WASHINGTON ― Despite a group of Democrats vowing to block her, Nancy Pelosi cruised through an internal House Democratic Caucus vote Wednesday to effectively secure the nomination of her party to return as speaker.
Pelosi won the caucus vote 203-32, with three blank ballots and one absence, in an uncontested race. (A total of 239 votes were cast because Democrats allowed ballots from delegates, who won’t get to participate in the House floor vote.)
The Democratic leader came away with a slightly stronger vote than expected, but, as the 32 votes against Pelosi indicate, her work isn’t done.
Pelosi will face a floor vote on Jan. 3, when she must get a majority of the whole House, 218 votes. With Democrats expected to have 235 members, that means Pelosi could lose only 17 Democrats and still be elected speaker ― if every Republican votes against her and none of the Democrats currently opposing her vote “present.” (A “present” vote would, in effect, be a half-vote for Pelosi, as it would lower the majority threshold.)
Pelosi’s Democratic detractors promise they won’t vote for her on the floor, and with 16 Democrats currently signed onto a letter making that promise, on top of about a half-dozen freshman Democrats who ran for Congress by vowing to not support Pelosi and continuing to say they’ll uphold their promise, Pelosi still has a vote problem ― albeit one that she potentially has ways out of.
The anti-Pelosi group has been in a scramble lately as it tries to tamp down members in the group from defecting. Already Pelosi has flipped two members who had signed the letter pledging to not support her ― Marcia Fudge (Ohio) and Brian Higgins (N.Y.) ― as well as dozens of incoming freshmen who were shaky during the campaign on whether they’d support Pelosi.
Pelosi has also gotten some iffy signs from Stephen Lynch (Mass.) on whether he’d support her to be speaker, and she won over Albio Sires (N.J.) and Robin Kelly (Ill.), who had signed an earlier letter with Pelosi detractors pushing to delay leadership elections.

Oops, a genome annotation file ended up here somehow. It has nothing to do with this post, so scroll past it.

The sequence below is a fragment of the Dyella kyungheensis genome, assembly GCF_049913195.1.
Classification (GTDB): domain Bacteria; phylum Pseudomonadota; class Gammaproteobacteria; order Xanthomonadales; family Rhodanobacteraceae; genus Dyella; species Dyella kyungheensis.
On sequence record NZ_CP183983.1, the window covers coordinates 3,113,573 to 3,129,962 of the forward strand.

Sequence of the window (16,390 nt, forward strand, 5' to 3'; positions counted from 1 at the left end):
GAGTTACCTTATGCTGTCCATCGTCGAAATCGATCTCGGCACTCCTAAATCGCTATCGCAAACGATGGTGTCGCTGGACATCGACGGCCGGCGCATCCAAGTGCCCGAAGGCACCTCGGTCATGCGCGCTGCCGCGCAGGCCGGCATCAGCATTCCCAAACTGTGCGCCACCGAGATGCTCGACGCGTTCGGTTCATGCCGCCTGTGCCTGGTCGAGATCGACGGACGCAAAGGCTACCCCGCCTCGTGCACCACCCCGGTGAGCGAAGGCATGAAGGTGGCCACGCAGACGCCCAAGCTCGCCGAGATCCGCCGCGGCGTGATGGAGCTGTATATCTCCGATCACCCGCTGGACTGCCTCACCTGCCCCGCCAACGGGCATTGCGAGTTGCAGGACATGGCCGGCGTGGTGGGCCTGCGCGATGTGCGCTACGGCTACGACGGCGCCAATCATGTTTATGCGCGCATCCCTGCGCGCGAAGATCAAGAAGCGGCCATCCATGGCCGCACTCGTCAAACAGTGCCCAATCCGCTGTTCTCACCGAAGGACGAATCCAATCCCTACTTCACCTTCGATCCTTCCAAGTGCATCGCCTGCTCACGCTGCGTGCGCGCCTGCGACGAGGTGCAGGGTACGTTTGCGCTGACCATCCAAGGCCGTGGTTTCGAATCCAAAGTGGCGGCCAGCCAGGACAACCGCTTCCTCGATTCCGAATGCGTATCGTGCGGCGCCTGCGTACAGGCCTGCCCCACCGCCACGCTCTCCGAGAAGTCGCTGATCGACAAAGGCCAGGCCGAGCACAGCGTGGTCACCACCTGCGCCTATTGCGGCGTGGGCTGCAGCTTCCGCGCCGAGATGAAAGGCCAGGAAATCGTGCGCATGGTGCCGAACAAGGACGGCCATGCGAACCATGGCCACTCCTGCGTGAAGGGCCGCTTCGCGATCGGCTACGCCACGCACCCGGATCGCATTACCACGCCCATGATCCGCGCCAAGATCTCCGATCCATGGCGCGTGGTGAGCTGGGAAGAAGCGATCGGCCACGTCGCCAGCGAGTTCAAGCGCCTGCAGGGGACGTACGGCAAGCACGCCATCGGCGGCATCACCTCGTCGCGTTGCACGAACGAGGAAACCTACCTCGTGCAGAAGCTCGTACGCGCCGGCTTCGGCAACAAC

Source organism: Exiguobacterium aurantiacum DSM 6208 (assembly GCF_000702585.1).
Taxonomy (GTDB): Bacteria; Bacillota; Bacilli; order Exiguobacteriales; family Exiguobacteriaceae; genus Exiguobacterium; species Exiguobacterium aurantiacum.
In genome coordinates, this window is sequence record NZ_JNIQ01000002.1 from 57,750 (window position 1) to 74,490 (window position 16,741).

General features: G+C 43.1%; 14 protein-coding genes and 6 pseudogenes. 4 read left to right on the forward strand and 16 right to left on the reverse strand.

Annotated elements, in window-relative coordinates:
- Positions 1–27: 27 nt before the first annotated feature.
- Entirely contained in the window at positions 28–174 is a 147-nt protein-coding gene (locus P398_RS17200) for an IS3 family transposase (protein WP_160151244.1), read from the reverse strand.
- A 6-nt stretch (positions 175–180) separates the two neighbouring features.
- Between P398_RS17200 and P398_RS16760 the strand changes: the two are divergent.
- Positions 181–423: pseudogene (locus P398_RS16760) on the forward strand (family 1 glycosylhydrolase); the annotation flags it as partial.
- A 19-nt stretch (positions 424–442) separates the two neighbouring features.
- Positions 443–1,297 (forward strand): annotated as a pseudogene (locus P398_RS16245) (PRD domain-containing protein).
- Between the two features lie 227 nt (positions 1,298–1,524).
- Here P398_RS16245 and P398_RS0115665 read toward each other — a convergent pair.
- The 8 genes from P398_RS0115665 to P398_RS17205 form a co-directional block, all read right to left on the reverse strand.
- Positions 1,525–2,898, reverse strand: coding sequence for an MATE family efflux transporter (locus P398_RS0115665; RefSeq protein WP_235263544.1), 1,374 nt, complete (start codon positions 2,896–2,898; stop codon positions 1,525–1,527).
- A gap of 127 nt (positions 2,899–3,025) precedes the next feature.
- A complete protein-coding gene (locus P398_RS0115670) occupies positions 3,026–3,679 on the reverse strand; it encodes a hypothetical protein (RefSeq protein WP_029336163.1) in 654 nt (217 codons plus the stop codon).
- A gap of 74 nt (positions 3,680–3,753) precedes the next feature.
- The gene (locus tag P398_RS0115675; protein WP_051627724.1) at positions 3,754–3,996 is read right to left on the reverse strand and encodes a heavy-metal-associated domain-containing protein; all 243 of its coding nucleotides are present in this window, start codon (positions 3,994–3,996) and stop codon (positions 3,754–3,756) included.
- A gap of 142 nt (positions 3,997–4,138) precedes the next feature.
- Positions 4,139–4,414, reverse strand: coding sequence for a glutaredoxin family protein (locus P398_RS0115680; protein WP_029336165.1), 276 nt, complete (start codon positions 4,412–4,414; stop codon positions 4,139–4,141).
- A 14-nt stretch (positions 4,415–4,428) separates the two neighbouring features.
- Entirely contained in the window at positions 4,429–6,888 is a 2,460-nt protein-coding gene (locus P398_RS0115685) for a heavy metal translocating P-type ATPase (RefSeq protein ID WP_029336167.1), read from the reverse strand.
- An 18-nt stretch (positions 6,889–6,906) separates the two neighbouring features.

But Pelosi still faces hard opposition from about 20 Democrats ― with other Democrats signaling on Wednesday that she isn’t their first choice for speaker.
The votes against Pelosi might not mean much, though. Pelosi’s team actually pushed some freshman Democrats who said they wouldn’t support her to vote against Pelosi in the caucus election ― that way they could tell their constituents they had upheld their word to oppose Pelosi.
There was even word that some Democrats would tweet pictures of their ballot from the closed-door caucus election. While such tactics look like a slap in Pelosi’s face, the idea may have originated from some of Pelosi’s allies, as there was some talk of recording each member’s vote in an effort to allow freshman Democrats who ran on a pledge to not support Pelosi to show they upheld their pledge ― in some way.
What matters to Pelosi much more than Wednesday’s caucus vote is the floor vote in January, when Republicans will also get a say over the speaker. Pelosi’s win in caucus has never been in doubt, but with more than 20 Democrats continuing to say they won’t support her on the floor, Pelosi still has a problem.
That doesn’t mean she won’t become speaker. She’s the heavy favorite to do so. But she may have to make some more promises to flip individual members, or vow that this will be her last term in order to flip a large chunk.
Already the group of Pelosi detractors looks eager to make a deal. Leaders of the group ― Reps. Tim Ryan (Ohio), Seth Moulton (Mass.) and Kathleen Rice (N.Y.) ― met privately with Pelosi on Wednesday afternoon, and there’s some talk that a key number of the anti-Pelosi Democrats would support her if she promised to make this her last term.
“Moments ago we met with Leader Pelosi and tried to engage her in a reasonable conversation about leadership transition,” Rice said after Wednesday’s meeting. “Unfortunately, our concerns were dismissed outright. We remain united behind our goal of new leadership and intend to vote against Leader Pelosi in Caucus and on the Floor of the House.”
Pelosi doesn’t look eager to make another deal, particularly if she doesn’t have to. She already made a deal with the so-called Problem Solvers Caucus ― a bipartisan group of lawmakers who wanted specific rules changes to open up Congress ― even though that group had already vowed to not support Pelosi if she didn’t agree to their rule changes, in writing, by a deadline of nearly two weeks ago.
Alternately, Pelosi could promise nothing to her remaining detractors, dare these Democrats to vote against her and see if they can withstand the pressure.
This is a developing story. Please check back for updates.